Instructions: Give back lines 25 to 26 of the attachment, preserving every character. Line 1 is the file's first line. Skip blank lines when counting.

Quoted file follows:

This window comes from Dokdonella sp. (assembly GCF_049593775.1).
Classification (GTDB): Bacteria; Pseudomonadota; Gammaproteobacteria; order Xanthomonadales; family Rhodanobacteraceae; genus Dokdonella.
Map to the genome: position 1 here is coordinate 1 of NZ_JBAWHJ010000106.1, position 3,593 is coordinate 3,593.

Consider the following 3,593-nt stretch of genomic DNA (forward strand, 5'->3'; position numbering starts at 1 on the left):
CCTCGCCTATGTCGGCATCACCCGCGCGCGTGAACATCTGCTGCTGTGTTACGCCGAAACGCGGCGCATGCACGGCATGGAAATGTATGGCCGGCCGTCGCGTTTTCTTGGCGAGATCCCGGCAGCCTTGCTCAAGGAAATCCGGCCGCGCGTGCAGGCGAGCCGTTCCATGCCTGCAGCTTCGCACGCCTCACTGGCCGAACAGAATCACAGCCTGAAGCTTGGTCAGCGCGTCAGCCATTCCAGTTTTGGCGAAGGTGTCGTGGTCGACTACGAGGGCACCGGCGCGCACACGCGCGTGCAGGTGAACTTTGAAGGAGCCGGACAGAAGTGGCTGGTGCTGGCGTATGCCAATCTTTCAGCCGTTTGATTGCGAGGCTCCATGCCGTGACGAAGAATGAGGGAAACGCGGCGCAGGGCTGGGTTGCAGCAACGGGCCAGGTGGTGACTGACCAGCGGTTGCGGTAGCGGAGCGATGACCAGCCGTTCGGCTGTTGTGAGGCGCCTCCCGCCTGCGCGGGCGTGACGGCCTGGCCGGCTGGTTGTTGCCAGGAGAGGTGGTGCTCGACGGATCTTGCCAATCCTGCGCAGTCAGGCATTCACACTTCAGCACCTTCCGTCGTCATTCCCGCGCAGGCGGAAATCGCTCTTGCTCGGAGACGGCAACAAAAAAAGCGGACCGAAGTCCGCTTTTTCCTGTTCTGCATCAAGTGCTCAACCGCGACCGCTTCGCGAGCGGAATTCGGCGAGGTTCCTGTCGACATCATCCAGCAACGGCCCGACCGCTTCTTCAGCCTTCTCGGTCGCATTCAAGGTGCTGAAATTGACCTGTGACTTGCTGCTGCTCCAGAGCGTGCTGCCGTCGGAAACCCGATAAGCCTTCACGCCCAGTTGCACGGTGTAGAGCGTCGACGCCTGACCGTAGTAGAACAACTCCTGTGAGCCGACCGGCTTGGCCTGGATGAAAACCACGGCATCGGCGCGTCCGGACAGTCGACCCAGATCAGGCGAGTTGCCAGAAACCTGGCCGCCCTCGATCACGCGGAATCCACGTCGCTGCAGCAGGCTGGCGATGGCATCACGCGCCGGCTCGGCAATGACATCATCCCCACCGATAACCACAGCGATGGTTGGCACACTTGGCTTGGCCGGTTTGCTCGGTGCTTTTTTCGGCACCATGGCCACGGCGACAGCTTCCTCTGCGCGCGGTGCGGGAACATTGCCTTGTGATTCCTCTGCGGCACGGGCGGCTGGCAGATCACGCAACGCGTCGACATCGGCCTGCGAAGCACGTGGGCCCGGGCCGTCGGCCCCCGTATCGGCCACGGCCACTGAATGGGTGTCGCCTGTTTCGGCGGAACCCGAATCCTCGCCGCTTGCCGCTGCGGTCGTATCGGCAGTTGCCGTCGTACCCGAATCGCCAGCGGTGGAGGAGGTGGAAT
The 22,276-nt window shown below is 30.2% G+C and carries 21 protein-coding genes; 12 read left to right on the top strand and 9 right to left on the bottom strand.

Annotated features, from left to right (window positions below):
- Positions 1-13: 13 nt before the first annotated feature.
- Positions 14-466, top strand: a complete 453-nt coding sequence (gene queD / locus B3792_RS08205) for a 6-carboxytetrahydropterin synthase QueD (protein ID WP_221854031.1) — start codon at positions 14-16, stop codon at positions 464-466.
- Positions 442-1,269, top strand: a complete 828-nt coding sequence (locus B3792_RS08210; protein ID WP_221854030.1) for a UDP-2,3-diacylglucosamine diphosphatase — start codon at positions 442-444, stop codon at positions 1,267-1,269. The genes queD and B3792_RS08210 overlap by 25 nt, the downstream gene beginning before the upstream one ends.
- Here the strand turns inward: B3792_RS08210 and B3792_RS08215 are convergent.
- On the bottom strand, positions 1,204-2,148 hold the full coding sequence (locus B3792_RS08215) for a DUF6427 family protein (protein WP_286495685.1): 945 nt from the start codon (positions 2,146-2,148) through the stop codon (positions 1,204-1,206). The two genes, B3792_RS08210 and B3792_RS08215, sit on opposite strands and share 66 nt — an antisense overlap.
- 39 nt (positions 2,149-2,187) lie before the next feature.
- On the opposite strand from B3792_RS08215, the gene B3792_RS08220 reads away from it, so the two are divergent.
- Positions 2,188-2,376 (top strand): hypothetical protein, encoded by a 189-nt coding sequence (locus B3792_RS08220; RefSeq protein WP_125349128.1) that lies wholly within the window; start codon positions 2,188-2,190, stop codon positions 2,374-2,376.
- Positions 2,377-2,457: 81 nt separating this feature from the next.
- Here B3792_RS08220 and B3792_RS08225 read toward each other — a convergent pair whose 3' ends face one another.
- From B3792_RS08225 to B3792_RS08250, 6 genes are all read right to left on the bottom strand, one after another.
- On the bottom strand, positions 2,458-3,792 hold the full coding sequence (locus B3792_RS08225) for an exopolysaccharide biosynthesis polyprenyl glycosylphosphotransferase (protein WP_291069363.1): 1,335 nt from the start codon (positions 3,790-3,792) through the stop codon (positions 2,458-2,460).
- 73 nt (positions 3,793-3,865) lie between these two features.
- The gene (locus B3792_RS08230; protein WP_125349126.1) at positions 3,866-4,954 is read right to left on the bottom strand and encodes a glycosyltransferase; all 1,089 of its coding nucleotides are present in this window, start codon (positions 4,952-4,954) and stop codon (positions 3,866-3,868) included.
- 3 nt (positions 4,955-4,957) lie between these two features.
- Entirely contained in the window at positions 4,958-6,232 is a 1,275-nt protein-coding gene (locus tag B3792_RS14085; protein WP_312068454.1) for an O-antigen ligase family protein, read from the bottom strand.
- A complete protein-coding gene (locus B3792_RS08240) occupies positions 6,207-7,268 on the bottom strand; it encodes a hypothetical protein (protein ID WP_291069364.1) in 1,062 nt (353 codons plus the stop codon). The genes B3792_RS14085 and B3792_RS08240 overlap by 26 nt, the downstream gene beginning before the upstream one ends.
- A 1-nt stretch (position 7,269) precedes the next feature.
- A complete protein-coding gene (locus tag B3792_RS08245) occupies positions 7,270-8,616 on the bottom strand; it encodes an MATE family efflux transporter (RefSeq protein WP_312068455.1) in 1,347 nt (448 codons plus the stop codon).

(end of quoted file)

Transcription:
- A 1-nt stretch (position 7,269) precedes the next feature.
- A complete protein-coding gene (locus tag B3792_RS08245) occupies positions 7,270-8,616 on the bottom strand; it encodes an MATE family efflux transporter (RefSeq protein WP_312068455.1) in 1,347 nt (448 codons plus the stop codon).